Heritage and conservation
Do I need consent to replace the windows on a listed building?
Usually, yes. Listed building consent is normally required for replacement windows. As a rule, historic windows should be retained wherever possible using careful matching repair. The complete replacement of a window should be a last resort and is rarely necessary. You should seek advice before replacing windows as listed building consent may be required.
Do I need consent to make internal alterations to my listed building?
Usually, yes. You need listed building consent for internal changes. Demolishing historic walls and changes to the layout can reduce the building’s character, so these should generally be retained.
Do I need consent to make add solar panels to my listed building?
Sometimes, yes. See our guidance on when planning permission is required for solar panels.
I want to install a new bathroom or kitchen in my listed building, do I need consent?
Sometimes, yes. Historic features such as old kitchen ranges may be protected and should be retained. You do not usually need consent to change modern sanitary-ware or kitchen cupboards in existing locations. The introduction of a new bathroom and internal plan form changes to accommodate it is likely to require listed building consent. Consideration should be given to the location and installation of new services to avoid affecting the appearance of the building and to minimise disruption to historic fabric.
I want to install central heating or air conditioning in my listed building, do I need consent?
Sometimes, yes. New flues and extracts will need consideration to ensure they do not detract from the building’s appearance and may require consent. Replacement boilers and central heating in existing locations is unlikely to require consent.
I want to improve the energy efficiency of my listed building, how can I do this?
Improving the energy efficiency of your building can be done sympathetically and without compromising its historic character. Getting energy efficiency measures wrong or doing them badly can result in damage to the historic building and its fabric, and potentially harm your health. It may also fail to achieve predicted energy or cost savings. You should seek advice and be aware that listed building consent may be required. See Historic England’s advice on saving energy.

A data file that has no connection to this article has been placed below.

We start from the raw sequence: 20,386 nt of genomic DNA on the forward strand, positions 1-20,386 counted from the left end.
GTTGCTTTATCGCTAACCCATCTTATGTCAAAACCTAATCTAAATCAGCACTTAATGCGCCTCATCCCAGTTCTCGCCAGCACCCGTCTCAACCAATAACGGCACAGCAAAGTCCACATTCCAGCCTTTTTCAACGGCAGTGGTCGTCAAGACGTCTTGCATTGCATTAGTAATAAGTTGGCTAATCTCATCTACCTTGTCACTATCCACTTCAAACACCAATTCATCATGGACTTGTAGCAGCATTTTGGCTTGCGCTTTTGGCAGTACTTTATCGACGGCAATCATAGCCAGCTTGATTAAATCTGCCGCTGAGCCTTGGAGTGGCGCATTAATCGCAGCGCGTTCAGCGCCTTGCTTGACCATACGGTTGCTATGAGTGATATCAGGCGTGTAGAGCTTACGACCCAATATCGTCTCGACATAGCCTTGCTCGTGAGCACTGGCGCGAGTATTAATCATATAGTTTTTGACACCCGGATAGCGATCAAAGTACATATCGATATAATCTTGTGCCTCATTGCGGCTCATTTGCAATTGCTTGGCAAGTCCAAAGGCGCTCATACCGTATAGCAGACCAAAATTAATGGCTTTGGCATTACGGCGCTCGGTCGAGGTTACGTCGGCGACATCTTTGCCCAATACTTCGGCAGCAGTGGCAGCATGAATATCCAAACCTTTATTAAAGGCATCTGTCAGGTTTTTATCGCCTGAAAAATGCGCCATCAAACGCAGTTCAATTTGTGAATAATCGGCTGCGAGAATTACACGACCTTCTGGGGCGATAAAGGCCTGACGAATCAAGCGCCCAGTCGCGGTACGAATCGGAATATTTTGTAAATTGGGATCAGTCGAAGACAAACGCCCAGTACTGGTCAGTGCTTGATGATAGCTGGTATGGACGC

I want to extend my listed Building, how do I do this?
Extensions to a listed building must not dominate the character of the original building. This tends to mean that the extension should be smaller and lower than the main building and must use matching materials.
Planning permission and building control approval may be required to extend your house. In addition, listed building consent will be required if your building is listed.
I want to convert my loft in my listed building, can I do this?
Using attic space may be an option to increase accommodation in your building. Building control approval will usually be required and there may be impacts on the architectural or historic character of your building. You should seek advice before beginning any works to ensure that the proposals are sympathetic to the special interest and structure of the building.
I want a new building in the garden of my listed building, can I do this?
There are very limited permitted development rights within the garden or curtilage (the land historically associated with the building) of a listed building and most new structures (for example garages, greenhouses, and annex buildings) will require planning permission.
I want to alter/convert/demolish an existing building in the garden of my listed building, can I do this?
The extent of the curtilage (the land historically associated with the building) depends upon a number of factors and must be considered on a case by case basis. Within the curtilage of a listed building, outbuildings, structures, walls and other features which pre-date 1948 are usually included within the listing protection. The general rule is that they should be retained. Listed building consent is required for the demolition or alteration of curtilage listed structures in addition to any planning requirements.
I need to find an architect or contractor to do works on my listed building - where can I find one?
Using a professional architect or surveyor with knowledge and experience of listed buildings can help you care for and manage your property appropriately. Accredited professions can be found on the following websites:
- Historic Environment Service Provider Recognition (HESPR)
- Register of Architects Accredited in Building Conservation (AABC)
- Royal Institute of British Architects
Page last updated: 10 February 2023